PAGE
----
Fortunately, I had already planned out my next moves in terms of what to buy when I had accumulated enough funds. The wrench in those plans, however, was the loss of NLY's 12% yield. A couple of commenters on recent articles of mine had independently suggested Prospect Capital Corporation (PSEC) as a potential BDC candidate.
Entering the necessary numbers into the MyMM spreadsheet, I found that PSEC ranked reasonably well against other prospects (no pun intended), and its current yield of 10.5% and mention of the amount of skin its management had in the game swayed me to invest about half of the proceeds from the sale of NLY in it. This I did Thursday morning, having set a limit order Wednesday evening.
The remaining funds presented me with the opportunity to add to some of my existing CCC positions that were somewhat low in their percent allocations. By adding PSEC as a new position, this brought the number of companies that I held in my IRA up to 28, the average percent allocation of which is 3.57%. So I set about looking at which CCC positions were at the lowest percent allocation that I could reasonably bring up closer to this average number with the funds that remained after purchasing PSEC.
The winners in this case worked out to be Hasbro, Inc. (HAS) and the venerable Coca-Cola Company (KO). By adding 23.5% to my existing position in HAS, I would be able to bring its percent allocation up to 3.50%. Then, by adding 21.4% to KO with a little less cash than what I used for HAS, I would be able to bring KO up a bit further on its ladder to a 2.88% allocation. The limit orders were placed Wednesday evening, and with a little attention on my part Thursday morning were filled in time to realize small gains from the rest of Thursday's trading activities.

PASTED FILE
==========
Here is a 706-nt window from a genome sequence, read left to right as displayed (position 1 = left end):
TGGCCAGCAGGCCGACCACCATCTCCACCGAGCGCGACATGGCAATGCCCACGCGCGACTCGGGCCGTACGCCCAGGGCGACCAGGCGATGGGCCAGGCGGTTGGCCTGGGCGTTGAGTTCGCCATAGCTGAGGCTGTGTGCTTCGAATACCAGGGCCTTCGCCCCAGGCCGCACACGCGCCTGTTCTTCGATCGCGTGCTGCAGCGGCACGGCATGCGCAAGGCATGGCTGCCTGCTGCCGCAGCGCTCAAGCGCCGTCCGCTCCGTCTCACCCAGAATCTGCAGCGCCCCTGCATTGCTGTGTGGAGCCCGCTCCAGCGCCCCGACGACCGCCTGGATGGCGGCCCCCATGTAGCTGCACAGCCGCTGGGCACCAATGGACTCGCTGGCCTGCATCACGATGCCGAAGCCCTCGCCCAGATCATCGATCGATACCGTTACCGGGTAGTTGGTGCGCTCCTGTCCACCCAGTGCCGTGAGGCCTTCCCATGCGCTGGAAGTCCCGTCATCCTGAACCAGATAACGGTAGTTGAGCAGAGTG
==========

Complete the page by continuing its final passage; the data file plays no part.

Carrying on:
"But what about Aflac, Inc. (AFL)?" you ask? Haven't I committed myself to growing my position in AFL, too, and for some time now? Correct, and I haven't abandoned that objective. However, both KO and HAS were hovering around the same price that I originally picked them up for, while AFL has marched ahead in price. Also, I could meet my objective of getting HAS very close to the 3.57% average allocation, and move KO closer as well, while AFL was still far enough away that I had to, once again, put it on the back burner. But fear not, AFL will soon get some love from the cash that I will be getting by the latter part of this month. (That's the plan, anyway.)
And what about replacing NLY's terrific dividend? With the purchases of PSEC, HAS and KO I was able to recover a little over 55% of the projected annual dividends that I lost by selling half of my position in NLY. Not fantastic, but considering I picked up Dividend Champion Coca-Cola and soon-to-be Dividend Contender Hasbro, I figure these dividend growth stalwarts will pull their weight in the years ahead, and then some.
The windfall from having to make a defensive move in terms of Annaly has allowed me to accelerate my holdings in both Coke and Hasbro ahead of what I'd otherwise thought I could do, as well as initiate a new position in a promising BDC. So in the end, I think things worked out reasonably well. What do you think?
Additional disclosure: Disclaimer: I am not a professional investment advisor or financial analyst; I’m just a guy who likes to crunch numbers and can make an Excel spreadsheet do pretty much whatever I want it to do, and I’m doing my best to manage my own portfolio. This article is in no way an endorsement of any of the stocks discussed in it, and as always, you need to do your own research and due diligence before you decide to trade any securities or other products.